As this was the first time for them on a small plane like this one, they were really enjoying the views from the cockpit and also from the co-pilot seat.
The weather was actually pretty good, almost no wind, no turbulence. Only some cloud layers between 3.000 – 8.000 feet. We were able to climb to get about them and wnjoy the views of the sea of clouds. It feels like to fly a big airliner…
The basic instrument training I´ve done was a great help to maintain the plane on the desired track when descending through the cloud layer. The basic thing is to look inside the cockpit on the instruments and trust your instruments and don’t look outside.
We did one touch and go at La Palma Mazo Airport (GCLA) and returned back to Tenerife North (GCXO). It was a great trip with great views in a great company!
Here I share with you some of the views and of course a short video as well.
Above the sea of clouds cockpit view
Above the sea of clouds
North of La Palma
About to touch and go at La Palma airport (GCLA)
Over the sea of clouds at 8.500 feet
About to land at my home airport GCXO (Tenerife North)
The most of us are flying to enjoy the 100$ hamburgers. In Spain we could speak about something similar, as for example “100$ paella”.
My last flight went to La Palma, together with my friend Daldo and his wife Virginia as passenger.
I was flying the inbound leg and we were cruising at 8,500-9,000 feet. Pretty nice views over the Atlantic Ocean, the sea was very calm, but we were having some headwinds of 20 kts which made this flight a bit longer and of course a bit more expensive ;-), that is why I speak about 200€ paella ;-).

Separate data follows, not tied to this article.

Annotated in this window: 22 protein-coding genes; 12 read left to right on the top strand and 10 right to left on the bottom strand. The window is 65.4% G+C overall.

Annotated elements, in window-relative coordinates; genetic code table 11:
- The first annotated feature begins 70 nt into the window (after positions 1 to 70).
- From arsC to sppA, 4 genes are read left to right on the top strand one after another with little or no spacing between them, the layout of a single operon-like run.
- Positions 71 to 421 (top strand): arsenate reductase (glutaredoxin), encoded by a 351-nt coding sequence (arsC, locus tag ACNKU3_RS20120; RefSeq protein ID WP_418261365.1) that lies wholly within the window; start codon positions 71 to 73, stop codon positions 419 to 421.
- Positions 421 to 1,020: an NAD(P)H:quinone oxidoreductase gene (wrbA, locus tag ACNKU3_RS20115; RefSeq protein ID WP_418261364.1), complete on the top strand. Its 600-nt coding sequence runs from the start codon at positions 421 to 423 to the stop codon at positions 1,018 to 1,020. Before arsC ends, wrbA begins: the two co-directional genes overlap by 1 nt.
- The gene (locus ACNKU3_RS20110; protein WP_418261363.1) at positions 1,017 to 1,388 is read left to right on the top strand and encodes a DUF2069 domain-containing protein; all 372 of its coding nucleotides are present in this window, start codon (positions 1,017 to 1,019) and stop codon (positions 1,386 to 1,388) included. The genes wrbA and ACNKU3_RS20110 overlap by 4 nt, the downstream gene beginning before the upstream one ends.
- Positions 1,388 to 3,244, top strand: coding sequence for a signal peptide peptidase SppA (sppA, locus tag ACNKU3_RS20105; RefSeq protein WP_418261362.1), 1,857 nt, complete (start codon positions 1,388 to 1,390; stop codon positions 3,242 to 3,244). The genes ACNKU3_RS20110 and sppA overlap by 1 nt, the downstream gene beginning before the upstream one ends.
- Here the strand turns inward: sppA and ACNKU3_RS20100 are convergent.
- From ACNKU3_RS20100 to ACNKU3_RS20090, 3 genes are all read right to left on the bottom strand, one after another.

Some different views of Tenerife
Actually I enjoy flying high(er), as there is normaly less turbulence and you can enjoy better views. Also, in the case of an engine failure, the range of possibities of gliding or trying to restart it, are better, as you gain time. And also, you feel like you are flying a real arliner ;-). So there are only a advantages of flying at higher altitudes.
Cruising at 8,600 feet (Sorry for the bad quality)
The icing was forecasted for this day at 9,000 feetm the OAT was around 2 degrees, but no ice was forming on the wings. We were cheching it constantly, for just in case, however we were not flying in the clouds and the day was pretty sunny as well.
Passing La Gomera island
Cruising over the Atlantic ocean at 9,500″
Reaching La Palma island we have maintained 9,000 feet and made some cloudsurfing. The weather forecast for today was some rain and also a front was comming from NW. We have decided to do this flight anyway, as the visibility was ok, no clouds were in sight, and in the case the weather would starting to change, we would return back to our base airport.